Wilson spent 25 years at Princeton, first as a member of the class of 1879, then as a faculty member and finally as president of the University from 1902 to 1910. Maynard’s book focuses on how Wilson’s Princeton years influenced the ideas and worldview he later applied in politics.
Maynard, a 1988 Princeton graduate, is a lecturer in architecture and the Princeton Environmental Institute.
For more information about this and other events at Labyrinth, visit www.labyrinthbooks.com.
Bill Bradley to speak on Russia
Former U.S. senator and Princeton alumnus Bill Bradley will deliver a lecture titled “Russia: Yesterday, Today and Tomorrow” at 4:30 p.m. Thursday, Dec. 11, in Dodds Auditorium, Robertson Hall.
Bradley represented New Jersey in the U.S. Senate from 1979 to 1997 and, in 2000, contended for the Democratic nomination for president of the United States.
Bradley has written six books on American politics, culture and the economy, including his latest book, “The New American Story.” He currently hosts “American Voices,” a weekly show on Sirius Satellite Radio that highlights the accomplishments of Americans both famous and unknown.
The event is sponsored by the Woodrow Wilson School of Public and International Affairs and the Office of Community and Regional Affairs. A reception with refreshments will immediately follow Bradley’s lecture.
Talks explore international relations
Renowned international relations scholar Stanley Hoffmann will deliver three talks in a new lecture series in honor of retired Princeton scholar Richard Ullman at 4:30 p.m. Monday through Wednesday, Dec. 8-10, in Robertson Hall.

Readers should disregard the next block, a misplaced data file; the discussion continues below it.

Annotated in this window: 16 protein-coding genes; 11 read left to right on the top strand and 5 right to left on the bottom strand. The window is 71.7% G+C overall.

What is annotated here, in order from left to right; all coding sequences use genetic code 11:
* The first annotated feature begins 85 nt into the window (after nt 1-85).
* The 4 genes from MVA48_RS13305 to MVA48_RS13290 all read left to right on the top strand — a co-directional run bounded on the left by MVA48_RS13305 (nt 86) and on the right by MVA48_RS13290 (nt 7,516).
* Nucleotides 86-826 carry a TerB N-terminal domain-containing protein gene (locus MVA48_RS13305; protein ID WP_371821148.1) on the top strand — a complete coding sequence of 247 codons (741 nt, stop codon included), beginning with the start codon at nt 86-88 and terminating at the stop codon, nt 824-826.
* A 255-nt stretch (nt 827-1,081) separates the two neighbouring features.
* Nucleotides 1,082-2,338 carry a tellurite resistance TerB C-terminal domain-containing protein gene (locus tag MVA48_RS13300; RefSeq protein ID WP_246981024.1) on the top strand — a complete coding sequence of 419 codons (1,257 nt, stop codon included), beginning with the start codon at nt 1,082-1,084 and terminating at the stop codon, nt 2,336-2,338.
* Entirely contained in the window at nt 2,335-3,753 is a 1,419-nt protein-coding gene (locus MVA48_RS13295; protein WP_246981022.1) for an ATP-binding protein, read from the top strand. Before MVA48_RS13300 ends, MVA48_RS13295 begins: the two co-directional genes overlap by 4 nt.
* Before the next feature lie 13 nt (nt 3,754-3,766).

Hoffmann, the Paul and Catherine Buttenwieser University Professor at Harvard University, will present the following lectures: “Understanding the Global System” on Dec. 8 in Dodds Auditorium; “Ethics and Global Policy” on Dec. 9 in Dodds Auditorium; and “U.S. Foreign Policy, Past and Future” on Dec. 10 in 16 Robertson.
The lecture series, sponsored by the Woodrow Wilson School of Public and International Affairs and the Princeton University Press, was created in honor of Ullman, Princeton’s David K.E. Bruce Professor of International Affairs Emeritus. It is designed to feature outstanding scholars of international affairs addressing topics of pressing concerns to the world community, such as national security, globalization, the international economy, human rights and environmental challenges. Each lecture series will be compiled into book form and published by Princeton University Press.
Former Mideast envoy to discuss region
Dennis Ross, a special Middle East envoy under President Bill Clinton, will discuss the region in a lecture titled “Whither the Middle East?” at 7:30 p.m. Wednesday, Dec. 10, in Dodds Auditorium, Robertson Hall.
In the administrations of Clinton and President George H.W. Bush, Ross played a leading role in shaping U.S. involvement in the Middle East peace process. Ross was instrumental in assisting Israelis and Palestinians to reach their 1995 interim agreement on the West Bank and the Gaza Strip. He also brokered the 1997 Israeli-Palestinian Hebron Accord and facilitated the 1994 Israel-Jordan peace treaty.